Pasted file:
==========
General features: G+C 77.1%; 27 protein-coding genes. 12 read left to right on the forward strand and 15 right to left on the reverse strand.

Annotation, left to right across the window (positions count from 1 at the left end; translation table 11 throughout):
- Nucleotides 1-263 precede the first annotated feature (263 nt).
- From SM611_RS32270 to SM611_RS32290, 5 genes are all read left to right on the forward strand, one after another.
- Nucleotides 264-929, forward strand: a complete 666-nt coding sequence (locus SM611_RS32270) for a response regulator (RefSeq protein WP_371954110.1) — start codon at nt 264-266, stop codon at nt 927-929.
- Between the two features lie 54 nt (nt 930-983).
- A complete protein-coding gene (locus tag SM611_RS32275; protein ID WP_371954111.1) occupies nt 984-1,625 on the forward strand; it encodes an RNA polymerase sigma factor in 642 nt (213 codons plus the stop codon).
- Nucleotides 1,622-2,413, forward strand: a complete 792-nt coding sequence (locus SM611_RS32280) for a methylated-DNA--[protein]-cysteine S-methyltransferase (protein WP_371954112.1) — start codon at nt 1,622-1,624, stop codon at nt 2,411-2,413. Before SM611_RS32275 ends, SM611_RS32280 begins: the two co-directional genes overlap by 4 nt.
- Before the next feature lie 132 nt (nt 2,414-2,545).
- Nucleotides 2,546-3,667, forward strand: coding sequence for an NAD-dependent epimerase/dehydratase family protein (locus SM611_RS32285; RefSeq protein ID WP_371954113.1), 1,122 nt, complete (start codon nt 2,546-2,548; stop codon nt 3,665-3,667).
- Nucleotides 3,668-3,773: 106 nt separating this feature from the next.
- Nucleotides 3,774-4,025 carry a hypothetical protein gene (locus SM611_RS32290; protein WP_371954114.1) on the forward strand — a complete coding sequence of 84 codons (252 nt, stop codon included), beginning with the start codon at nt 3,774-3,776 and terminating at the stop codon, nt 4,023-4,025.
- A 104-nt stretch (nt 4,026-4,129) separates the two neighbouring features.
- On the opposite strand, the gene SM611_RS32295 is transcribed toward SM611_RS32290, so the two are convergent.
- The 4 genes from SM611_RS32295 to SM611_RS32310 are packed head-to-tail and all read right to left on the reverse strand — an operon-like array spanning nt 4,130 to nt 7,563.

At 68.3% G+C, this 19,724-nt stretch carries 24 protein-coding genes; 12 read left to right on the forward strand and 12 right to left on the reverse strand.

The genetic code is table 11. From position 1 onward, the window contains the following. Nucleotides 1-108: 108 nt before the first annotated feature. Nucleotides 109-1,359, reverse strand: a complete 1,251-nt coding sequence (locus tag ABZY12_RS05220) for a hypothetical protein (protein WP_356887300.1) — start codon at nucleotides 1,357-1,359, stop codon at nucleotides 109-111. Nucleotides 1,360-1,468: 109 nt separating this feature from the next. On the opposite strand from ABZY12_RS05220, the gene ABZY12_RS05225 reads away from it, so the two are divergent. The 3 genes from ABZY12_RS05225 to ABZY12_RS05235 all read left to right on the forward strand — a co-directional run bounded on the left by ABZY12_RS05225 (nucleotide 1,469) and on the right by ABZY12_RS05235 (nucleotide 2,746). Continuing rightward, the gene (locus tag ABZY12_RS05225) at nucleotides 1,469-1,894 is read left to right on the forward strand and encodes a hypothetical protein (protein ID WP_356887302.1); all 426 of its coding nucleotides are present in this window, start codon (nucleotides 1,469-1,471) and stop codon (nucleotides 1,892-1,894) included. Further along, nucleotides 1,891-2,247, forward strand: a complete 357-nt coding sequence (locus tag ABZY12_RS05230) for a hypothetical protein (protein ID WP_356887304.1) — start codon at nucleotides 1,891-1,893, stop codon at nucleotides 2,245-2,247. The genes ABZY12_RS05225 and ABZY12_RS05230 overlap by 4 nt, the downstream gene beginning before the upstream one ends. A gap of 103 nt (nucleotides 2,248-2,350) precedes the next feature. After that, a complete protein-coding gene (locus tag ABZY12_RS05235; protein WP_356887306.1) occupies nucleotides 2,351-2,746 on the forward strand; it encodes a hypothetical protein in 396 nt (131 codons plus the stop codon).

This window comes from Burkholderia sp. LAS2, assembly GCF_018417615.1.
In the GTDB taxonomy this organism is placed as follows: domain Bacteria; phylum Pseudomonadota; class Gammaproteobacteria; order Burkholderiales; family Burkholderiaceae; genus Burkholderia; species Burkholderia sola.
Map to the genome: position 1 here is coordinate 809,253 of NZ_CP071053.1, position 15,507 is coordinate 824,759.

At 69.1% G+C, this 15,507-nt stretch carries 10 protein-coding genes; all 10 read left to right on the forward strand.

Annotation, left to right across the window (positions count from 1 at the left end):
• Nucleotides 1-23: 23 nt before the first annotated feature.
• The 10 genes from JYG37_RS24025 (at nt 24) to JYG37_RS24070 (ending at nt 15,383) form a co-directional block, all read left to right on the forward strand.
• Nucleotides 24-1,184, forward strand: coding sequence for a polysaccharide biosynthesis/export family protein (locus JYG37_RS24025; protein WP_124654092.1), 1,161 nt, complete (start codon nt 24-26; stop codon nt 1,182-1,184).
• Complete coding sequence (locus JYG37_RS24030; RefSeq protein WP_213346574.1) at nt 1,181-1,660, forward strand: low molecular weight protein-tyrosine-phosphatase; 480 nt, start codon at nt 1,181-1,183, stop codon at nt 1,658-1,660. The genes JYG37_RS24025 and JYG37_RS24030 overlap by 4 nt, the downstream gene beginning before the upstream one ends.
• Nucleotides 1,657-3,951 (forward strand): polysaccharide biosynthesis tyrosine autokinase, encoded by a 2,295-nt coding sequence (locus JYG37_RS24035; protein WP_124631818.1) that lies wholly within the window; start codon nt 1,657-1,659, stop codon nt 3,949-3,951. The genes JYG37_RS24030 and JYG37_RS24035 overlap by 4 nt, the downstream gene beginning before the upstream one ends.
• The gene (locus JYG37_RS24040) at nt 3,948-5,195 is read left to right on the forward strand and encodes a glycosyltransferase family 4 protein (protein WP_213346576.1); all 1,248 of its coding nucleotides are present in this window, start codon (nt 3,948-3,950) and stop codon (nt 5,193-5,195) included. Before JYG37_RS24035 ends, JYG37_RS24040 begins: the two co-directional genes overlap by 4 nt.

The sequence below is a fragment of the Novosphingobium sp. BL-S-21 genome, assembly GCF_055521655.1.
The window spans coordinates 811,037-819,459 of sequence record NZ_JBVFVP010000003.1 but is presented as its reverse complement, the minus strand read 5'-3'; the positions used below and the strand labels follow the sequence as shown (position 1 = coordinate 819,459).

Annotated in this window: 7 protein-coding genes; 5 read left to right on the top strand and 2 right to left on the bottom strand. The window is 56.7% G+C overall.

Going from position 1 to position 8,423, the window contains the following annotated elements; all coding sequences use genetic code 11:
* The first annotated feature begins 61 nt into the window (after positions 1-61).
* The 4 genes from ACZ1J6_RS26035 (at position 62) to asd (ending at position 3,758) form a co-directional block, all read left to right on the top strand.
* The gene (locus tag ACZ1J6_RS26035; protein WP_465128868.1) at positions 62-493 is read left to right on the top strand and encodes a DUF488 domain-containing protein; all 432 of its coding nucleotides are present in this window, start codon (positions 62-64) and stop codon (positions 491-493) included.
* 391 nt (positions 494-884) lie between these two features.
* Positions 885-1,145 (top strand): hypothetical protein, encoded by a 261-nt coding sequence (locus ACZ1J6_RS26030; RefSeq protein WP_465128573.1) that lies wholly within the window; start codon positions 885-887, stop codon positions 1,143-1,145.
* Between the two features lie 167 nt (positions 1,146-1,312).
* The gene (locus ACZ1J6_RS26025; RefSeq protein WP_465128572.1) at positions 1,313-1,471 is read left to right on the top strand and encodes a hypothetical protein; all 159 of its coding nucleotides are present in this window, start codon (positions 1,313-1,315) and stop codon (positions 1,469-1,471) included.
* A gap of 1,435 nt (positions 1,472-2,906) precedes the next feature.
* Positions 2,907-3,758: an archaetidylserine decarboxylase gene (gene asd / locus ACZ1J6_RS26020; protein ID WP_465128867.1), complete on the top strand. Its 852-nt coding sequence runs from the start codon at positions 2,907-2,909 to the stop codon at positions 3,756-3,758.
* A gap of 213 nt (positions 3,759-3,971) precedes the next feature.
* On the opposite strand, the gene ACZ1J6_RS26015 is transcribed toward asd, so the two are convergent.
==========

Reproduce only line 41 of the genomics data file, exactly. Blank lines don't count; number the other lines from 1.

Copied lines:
* Positions 2,907-3,758: an archaetidylserine decarboxylase gene (gene asd / locus ACZ1J6_RS26020; protein ID WP_465128867.1), complete on the top strand. Its 852-nt coding sequence runs from the start codon at positions 2,907-2,909 to the stop codon at positions 3,756-3,758.